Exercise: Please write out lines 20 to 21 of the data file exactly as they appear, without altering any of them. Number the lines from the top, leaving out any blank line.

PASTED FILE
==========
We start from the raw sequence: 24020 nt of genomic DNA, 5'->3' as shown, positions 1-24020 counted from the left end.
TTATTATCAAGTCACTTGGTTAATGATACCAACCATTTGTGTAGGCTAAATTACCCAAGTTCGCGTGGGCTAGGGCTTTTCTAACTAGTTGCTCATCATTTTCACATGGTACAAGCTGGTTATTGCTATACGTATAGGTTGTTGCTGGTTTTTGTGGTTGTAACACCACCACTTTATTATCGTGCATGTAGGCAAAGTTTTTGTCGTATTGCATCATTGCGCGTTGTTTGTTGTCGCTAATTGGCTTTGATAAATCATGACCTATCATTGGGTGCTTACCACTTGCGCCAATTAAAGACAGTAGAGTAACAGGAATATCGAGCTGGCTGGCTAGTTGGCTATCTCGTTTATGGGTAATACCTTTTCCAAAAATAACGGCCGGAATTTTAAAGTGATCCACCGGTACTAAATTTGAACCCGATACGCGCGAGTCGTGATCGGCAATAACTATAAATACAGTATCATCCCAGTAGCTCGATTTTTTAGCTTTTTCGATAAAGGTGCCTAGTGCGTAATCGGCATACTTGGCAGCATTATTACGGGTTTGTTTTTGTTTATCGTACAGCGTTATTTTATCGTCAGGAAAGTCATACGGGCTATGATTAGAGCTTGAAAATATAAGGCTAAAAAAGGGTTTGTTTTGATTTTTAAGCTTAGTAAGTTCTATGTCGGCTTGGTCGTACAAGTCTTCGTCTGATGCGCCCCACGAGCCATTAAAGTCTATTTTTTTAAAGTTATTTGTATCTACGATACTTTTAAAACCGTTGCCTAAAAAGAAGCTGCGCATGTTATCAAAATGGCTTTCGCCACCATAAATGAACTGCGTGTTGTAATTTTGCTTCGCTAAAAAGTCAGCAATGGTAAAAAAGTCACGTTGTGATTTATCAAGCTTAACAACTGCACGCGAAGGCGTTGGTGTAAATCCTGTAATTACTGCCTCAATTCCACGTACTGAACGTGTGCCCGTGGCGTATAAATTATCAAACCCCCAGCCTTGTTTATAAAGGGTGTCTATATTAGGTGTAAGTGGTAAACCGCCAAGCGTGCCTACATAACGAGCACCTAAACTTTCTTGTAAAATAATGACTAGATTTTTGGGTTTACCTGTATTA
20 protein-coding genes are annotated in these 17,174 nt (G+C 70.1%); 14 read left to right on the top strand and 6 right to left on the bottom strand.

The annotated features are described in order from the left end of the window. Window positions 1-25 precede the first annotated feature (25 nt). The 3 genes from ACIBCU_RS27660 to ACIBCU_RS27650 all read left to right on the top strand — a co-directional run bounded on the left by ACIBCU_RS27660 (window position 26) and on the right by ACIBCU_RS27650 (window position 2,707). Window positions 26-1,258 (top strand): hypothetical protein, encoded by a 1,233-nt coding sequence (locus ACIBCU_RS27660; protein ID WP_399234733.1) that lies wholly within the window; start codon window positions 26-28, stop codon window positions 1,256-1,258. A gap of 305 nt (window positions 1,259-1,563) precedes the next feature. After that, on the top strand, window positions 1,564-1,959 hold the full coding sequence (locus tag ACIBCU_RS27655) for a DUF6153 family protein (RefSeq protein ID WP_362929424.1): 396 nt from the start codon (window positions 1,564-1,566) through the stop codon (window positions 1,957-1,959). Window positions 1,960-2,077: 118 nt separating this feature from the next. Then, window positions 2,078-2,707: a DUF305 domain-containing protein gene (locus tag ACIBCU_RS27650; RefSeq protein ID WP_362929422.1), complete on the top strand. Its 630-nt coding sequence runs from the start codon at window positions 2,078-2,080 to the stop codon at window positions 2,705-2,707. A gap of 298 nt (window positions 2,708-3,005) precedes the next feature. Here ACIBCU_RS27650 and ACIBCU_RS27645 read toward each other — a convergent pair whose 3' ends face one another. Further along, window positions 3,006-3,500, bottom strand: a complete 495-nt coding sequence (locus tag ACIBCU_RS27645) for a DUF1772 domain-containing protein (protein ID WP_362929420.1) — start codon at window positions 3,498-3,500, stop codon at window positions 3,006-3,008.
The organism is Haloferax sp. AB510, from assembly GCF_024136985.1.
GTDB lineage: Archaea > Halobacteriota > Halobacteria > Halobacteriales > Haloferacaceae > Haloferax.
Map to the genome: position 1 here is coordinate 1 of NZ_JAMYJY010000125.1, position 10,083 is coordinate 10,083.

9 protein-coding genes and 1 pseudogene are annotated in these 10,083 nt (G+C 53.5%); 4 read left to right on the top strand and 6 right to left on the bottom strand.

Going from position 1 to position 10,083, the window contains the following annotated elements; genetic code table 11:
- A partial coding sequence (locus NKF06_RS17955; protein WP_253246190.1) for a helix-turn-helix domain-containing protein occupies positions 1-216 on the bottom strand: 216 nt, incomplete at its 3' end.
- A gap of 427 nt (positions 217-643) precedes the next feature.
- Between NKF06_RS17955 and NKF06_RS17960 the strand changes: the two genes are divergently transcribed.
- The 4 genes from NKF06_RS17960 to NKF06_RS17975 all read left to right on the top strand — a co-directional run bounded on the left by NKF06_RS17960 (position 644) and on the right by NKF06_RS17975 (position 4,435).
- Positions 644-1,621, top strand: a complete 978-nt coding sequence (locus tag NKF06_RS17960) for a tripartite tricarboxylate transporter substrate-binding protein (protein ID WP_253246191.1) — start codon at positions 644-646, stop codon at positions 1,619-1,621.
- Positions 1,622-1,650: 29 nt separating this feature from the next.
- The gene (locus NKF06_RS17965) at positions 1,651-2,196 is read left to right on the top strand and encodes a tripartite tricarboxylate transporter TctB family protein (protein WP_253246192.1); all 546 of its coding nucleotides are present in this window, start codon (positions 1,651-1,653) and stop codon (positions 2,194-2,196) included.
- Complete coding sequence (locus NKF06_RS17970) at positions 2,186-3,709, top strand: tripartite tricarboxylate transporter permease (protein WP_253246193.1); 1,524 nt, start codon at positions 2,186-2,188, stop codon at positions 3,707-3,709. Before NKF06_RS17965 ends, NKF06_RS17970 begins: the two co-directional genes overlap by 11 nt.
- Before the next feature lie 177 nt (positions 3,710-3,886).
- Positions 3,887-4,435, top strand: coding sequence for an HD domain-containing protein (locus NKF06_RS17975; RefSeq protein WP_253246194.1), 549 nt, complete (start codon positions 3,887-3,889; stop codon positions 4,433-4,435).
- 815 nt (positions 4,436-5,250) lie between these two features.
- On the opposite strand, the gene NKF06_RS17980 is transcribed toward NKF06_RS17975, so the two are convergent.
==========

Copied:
- 815 nt (positions 4,436-5,250) lie between these two features.
- On the opposite strand, the gene NKF06_RS17980 is transcribed toward NKF06_RS17975, so the two are convergent.